Reading Hillary Clinton’s recent speech (more on that later) reminded me of an old hobbyhorse: As faithful readers will recall, the term "foreign oil" irritates me to no end. Decrying our dependence of foreign oil is just a way of decrying our dependence on oil, period — with the extra macho credibility that comes with jingoistic, xenophobic overtones. For that reason it’s probably politically necessary. But it adds nothing to our substantive understanding of America’s energy situation. For a host of geological, economic, social, and environmental reasons, we could never conceivably produce enough "domestic oil" to satisfy our demand — and anyway, what domestic oil we do produce goes out on the world market like any other oil. The problems that come with dependence on foreign oil and the problems that come with dependence on oil are one in the same. It would make as much sense to decry "liquid oil" or "underground oil."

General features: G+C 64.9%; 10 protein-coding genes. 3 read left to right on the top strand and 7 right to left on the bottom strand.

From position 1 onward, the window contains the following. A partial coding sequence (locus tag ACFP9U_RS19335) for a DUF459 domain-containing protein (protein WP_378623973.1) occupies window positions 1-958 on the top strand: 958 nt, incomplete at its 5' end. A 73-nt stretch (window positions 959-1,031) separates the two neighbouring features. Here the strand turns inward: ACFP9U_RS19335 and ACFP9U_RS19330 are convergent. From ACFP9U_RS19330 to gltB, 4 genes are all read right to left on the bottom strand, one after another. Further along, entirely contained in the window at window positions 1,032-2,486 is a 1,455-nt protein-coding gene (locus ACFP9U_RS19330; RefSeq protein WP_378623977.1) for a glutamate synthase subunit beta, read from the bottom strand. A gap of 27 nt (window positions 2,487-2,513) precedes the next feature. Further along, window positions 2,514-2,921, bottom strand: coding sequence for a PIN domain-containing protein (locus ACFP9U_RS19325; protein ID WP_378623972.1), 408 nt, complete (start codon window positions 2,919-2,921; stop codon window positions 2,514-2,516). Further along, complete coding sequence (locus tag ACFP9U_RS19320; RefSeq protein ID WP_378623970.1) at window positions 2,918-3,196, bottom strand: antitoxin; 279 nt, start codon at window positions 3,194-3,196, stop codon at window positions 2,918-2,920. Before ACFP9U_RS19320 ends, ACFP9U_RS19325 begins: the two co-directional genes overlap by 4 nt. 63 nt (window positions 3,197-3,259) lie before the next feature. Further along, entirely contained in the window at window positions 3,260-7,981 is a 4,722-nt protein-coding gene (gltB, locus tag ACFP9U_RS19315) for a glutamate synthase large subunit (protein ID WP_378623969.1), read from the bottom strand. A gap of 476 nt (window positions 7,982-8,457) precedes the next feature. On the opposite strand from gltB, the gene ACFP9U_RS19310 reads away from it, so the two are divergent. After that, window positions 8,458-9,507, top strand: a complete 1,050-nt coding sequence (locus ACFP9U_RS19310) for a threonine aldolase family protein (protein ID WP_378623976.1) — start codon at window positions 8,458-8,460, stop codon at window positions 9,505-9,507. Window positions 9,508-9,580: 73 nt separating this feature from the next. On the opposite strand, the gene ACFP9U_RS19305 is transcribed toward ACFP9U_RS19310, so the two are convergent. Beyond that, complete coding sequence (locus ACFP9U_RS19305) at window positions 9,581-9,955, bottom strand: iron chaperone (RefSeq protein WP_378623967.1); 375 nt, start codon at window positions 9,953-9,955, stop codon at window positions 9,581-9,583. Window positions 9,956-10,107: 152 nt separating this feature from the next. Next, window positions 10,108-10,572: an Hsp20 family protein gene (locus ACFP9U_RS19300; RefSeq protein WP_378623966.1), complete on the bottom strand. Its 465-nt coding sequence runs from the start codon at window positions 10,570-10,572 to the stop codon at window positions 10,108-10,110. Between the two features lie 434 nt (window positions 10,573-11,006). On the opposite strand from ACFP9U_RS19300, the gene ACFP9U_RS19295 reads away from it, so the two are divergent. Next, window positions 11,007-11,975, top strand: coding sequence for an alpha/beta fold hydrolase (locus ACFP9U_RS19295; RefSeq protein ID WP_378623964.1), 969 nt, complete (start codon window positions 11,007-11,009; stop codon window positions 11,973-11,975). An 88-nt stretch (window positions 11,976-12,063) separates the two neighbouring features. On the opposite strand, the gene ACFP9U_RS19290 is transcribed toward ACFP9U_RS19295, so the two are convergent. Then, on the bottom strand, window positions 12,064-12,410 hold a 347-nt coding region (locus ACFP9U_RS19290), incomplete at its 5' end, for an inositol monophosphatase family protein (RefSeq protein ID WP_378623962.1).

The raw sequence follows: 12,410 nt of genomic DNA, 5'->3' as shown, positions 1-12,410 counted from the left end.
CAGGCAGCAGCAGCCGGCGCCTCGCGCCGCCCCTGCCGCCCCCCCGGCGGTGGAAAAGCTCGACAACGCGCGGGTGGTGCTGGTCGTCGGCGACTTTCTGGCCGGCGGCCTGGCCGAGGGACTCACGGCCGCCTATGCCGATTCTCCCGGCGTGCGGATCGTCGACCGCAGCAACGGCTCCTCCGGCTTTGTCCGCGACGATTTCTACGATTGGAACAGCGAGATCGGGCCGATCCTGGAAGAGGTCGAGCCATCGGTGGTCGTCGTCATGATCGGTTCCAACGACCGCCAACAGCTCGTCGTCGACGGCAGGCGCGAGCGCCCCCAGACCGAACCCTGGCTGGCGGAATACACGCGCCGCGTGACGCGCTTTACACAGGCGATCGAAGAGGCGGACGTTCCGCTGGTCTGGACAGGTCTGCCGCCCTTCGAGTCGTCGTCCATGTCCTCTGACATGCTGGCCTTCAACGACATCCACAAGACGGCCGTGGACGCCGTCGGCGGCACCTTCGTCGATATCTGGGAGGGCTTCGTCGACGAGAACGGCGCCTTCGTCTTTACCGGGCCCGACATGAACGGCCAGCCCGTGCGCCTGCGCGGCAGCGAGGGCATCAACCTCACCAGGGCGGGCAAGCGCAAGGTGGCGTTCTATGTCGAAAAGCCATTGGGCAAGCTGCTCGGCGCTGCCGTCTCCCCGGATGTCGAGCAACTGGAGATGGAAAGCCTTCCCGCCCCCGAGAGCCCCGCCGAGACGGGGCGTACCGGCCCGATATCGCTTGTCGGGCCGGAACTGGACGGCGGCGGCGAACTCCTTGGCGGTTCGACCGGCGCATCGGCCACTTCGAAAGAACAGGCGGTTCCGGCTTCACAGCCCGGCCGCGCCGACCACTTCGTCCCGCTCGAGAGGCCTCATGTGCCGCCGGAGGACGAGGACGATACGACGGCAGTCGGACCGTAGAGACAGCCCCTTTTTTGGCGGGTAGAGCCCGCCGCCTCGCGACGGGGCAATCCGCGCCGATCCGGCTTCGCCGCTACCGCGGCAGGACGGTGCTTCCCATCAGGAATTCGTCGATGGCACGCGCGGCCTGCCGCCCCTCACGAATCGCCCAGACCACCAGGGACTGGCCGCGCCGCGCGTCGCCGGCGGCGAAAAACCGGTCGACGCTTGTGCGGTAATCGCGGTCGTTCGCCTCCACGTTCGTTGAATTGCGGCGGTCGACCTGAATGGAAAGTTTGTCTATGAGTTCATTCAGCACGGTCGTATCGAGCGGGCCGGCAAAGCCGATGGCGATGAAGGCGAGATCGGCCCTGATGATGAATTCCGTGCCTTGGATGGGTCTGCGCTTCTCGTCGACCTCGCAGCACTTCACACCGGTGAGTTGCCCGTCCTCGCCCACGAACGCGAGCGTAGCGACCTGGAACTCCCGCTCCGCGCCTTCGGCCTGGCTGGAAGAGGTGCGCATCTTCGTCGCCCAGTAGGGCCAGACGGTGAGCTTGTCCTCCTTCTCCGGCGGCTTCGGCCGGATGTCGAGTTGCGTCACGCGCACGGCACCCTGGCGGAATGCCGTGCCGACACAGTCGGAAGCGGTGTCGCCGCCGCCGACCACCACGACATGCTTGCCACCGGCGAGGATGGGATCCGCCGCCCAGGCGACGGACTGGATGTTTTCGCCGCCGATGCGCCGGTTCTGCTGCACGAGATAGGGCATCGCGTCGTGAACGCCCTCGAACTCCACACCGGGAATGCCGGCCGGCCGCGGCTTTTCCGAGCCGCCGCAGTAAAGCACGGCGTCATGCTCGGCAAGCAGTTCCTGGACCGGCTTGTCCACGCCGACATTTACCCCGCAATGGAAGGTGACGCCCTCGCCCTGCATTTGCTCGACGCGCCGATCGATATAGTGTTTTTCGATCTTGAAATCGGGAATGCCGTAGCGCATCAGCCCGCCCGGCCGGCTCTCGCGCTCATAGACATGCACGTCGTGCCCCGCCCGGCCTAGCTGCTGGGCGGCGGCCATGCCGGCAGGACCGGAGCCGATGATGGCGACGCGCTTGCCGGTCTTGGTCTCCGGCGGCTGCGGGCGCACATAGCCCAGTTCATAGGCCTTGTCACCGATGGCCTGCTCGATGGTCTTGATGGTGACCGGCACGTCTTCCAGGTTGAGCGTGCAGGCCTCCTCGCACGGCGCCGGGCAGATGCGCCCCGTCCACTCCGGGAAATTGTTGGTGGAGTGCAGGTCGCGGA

So if you hear the term "foreign oil" from a politician, assume it’s accompanied by a wink and a nod. If you hear it from a pundit, assume it’s accompanied by confusion.

Grist relies on the support of generous readers like you. Donate today to keep our climate news free.

Update [2005-10-25 14:0:34 by David Roberts]: Oh, the whole point of this post was supposed to be: The term “foreign oil” suggests that domestic oil would be okay, and thus supports the scumbags in Congress who are trying to build new refineries on military bases and neuter environmental protections. It doesn’t matter that in her speech, Clinton says “a few more refineries and drills won’t solve the problem” — the very term she’s using to frame the problem works against that point. Framing, people. Look it up.

Grist thanks its sponsors. Become one.